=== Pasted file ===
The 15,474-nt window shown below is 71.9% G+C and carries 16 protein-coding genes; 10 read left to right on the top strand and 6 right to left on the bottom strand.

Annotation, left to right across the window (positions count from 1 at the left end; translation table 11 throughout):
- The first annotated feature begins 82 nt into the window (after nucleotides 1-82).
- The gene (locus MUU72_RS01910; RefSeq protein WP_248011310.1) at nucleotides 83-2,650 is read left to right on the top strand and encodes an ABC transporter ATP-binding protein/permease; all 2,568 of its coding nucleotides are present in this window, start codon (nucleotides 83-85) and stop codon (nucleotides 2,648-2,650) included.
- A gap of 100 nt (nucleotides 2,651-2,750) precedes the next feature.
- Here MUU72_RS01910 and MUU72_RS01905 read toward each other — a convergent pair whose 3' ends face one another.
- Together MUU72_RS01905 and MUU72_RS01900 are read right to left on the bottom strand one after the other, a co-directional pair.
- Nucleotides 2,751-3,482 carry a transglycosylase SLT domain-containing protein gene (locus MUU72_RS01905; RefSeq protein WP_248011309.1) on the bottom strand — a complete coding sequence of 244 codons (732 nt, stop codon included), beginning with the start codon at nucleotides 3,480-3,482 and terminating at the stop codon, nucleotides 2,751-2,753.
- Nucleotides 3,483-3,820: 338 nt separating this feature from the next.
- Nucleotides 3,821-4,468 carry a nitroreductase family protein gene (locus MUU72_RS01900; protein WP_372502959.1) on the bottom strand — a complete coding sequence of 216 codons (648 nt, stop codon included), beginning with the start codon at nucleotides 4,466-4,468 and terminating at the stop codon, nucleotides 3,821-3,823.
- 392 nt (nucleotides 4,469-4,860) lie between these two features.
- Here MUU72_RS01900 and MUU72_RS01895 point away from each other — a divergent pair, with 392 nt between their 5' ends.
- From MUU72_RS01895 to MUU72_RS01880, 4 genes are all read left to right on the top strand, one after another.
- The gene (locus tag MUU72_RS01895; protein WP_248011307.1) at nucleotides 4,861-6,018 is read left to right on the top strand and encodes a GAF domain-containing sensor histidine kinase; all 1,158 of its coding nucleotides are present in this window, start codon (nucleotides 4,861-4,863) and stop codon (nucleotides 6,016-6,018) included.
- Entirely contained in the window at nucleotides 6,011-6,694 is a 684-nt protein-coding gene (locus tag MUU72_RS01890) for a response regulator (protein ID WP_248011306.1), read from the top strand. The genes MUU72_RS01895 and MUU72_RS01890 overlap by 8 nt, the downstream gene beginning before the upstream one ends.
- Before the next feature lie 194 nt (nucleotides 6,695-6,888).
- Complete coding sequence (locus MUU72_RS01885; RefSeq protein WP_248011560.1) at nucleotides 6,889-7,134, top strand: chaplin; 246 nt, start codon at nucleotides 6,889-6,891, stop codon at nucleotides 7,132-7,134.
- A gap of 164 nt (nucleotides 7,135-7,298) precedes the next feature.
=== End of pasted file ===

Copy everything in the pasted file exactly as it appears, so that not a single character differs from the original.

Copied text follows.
The 15,474-nt window shown below is 71.9% G+C and carries 16 protein-coding genes; 10 read left to right on the top strand and 6 right to left on the bottom strand.

Annotation, left to right across the window (positions count from 1 at the left end; translation table 11 throughout):
- The first annotated feature begins 82 nt into the window (after nucleotides 1-82).
- The gene (locus MUU72_RS01910; RefSeq protein WP_248011310.1) at nucleotides 83-2,650 is read left to right on the top strand and encodes an ABC transporter ATP-binding protein/permease; all 2,568 of its coding nucleotides are present in this window, start codon (nucleotides 83-85) and stop codon (nucleotides 2,648-2,650) included.
- A gap of 100 nt (nucleotides 2,651-2,750) precedes the next feature.
- Here MUU72_RS01910 and MUU72_RS01905 read toward each other — a convergent pair whose 3' ends face one another.
- Together MUU72_RS01905 and MUU72_RS01900 are read right to left on the bottom strand one after the other, a co-directional pair.
- Nucleotides 2,751-3,482 carry a transglycosylase SLT domain-containing protein gene (locus MUU72_RS01905; RefSeq protein WP_248011309.1) on the bottom strand — a complete coding sequence of 244 codons (732 nt, stop codon included), beginning with the start codon at nucleotides 3,480-3,482 and terminating at the stop codon, nucleotides 2,751-2,753.
- Nucleotides 3,483-3,820: 338 nt separating this feature from the next.
- Nucleotides 3,821-4,468 carry a nitroreductase family protein gene (locus MUU72_RS01900; protein WP_372502959.1) on the bottom strand — a complete coding sequence of 216 codons (648 nt, stop codon included), beginning with the start codon at nucleotides 4,466-4,468 and terminating at the stop codon, nucleotides 3,821-3,823.
- 392 nt (nucleotides 4,469-4,860) lie between these two features.
- Here MUU72_RS01900 and MUU72_RS01895 point away from each other — a divergent pair, with 392 nt between their 5' ends.
- From MUU72_RS01895 to MUU72_RS01880, 4 genes are all read left to right on the top strand, one after another.
- The gene (locus tag MUU72_RS01895; protein WP_248011307.1) at nucleotides 4,861-6,018 is read left to right on the top strand and encodes a GAF domain-containing sensor histidine kinase; all 1,158 of its coding nucleotides are present in this window, start codon (nucleotides 4,861-4,863) and stop codon (nucleotides 6,016-6,018) included.
- Entirely contained in the window at nucleotides 6,011-6,694 is a 684-nt protein-coding gene (locus tag MUU72_RS01890) for a response regulator (protein ID WP_248011306.1), read from the top strand. The genes MUU72_RS01895 and MUU72_RS01890 overlap by 8 nt, the downstream gene beginning before the upstream one ends.
- Before the next feature lie 194 nt (nucleotides 6,695-6,888).
- Complete coding sequence (locus MUU72_RS01885; RefSeq protein WP_248011560.1) at nucleotides 6,889-7,134, top strand: chaplin; 246 nt, start codon at nucleotides 6,889-6,891, stop codon at nucleotides 7,132-7,134.
- A gap of 164 nt (nucleotides 7,135-7,298) precedes the next feature.